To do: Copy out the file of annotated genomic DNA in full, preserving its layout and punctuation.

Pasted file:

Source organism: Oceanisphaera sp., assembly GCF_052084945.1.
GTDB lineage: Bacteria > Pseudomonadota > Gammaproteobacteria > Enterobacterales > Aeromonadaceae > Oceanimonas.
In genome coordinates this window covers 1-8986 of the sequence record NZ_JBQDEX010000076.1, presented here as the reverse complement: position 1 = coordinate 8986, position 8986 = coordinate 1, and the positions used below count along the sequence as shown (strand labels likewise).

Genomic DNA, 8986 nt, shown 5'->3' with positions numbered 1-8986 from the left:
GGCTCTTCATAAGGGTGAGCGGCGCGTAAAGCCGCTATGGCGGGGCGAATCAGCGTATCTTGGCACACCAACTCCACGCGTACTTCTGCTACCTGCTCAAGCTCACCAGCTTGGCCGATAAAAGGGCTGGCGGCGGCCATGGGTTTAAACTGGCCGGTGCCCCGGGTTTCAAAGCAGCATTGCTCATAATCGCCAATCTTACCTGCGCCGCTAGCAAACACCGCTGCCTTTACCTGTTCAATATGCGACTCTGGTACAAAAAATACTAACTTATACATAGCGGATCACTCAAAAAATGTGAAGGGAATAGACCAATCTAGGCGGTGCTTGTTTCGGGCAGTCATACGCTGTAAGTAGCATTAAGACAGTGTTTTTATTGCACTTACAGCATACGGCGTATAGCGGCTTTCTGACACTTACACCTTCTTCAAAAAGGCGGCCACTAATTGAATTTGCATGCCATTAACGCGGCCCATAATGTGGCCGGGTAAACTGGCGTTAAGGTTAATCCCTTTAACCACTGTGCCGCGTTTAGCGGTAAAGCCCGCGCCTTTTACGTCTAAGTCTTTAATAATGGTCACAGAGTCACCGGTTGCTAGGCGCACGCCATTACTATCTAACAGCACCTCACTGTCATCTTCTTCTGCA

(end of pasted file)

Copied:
Source organism: Oceanisphaera sp., assembly GCF_052084945.1.
GTDB lineage: Bacteria > Pseudomonadota > Gammaproteobacteria > Enterobacterales > Aeromonadaceae > Oceanimonas.
In genome coordinates this window covers 1-8986 of the sequence record NZ_JBQDEX010000076.1, presented here as the reverse complement: position 1 = coordinate 8986, position 8986 = coordinate 1, and the positions used below count along the sequence as shown (strand labels likewise).

Genomic DNA, 8986 nt, shown 5'->3' with positions numbered 1-8986 from the left:
GGCTCTTCATAAGGGTGAGCGGCGCGTAAAGCCGCTATGGCGGGGCGAATCAGCGTATCTTGGCACACCAACTCCACGCGTACTTCTGCTACCTGCTCAAGCTCACCAGCTTGGCCGATAAAAGGGCTGGCGGCGGCCATGGGTTTAAACTGGCCGGTGCCCCGGGTTTCAAAGCAGCATTGCTCATAATCGCCAATCTTACCTGCGCCGCTAGCAAACACCGCTGCCTTTACCTGTTCAATATGCGACTCTGGTACAAAAAATACTAACTTATACATAGCGGATCACTCAAAAAATGTGAAGGGAATAGACCAATCTAGGCGGTGCTTGTTTCGGGCAGTCATACGCTGTAAGTAGCATTAAGACAGTGTTTTTATTGCACTTACAGCATACGGCGTATAGCGGCTTTCTGACACTTACACCTTCTTCAAAAAGGCGGCCACTAATTGAATTTGCATGCCATTAACGCGGCCCATAATGTGGCCGGGTAAACTGGCGTTAAGGTTAATCCCTTTAACCACTGTGCCGCGTTTAGCGGTAAAGCCCGCGCCTTTTACGTCTAAGTCTTTAATAATGGTCACAGAGTCACCGGTTGCTAGGCGCACGCCATTACTATCTAACAGCACCTCACTGTCATCTTCTTCTGCA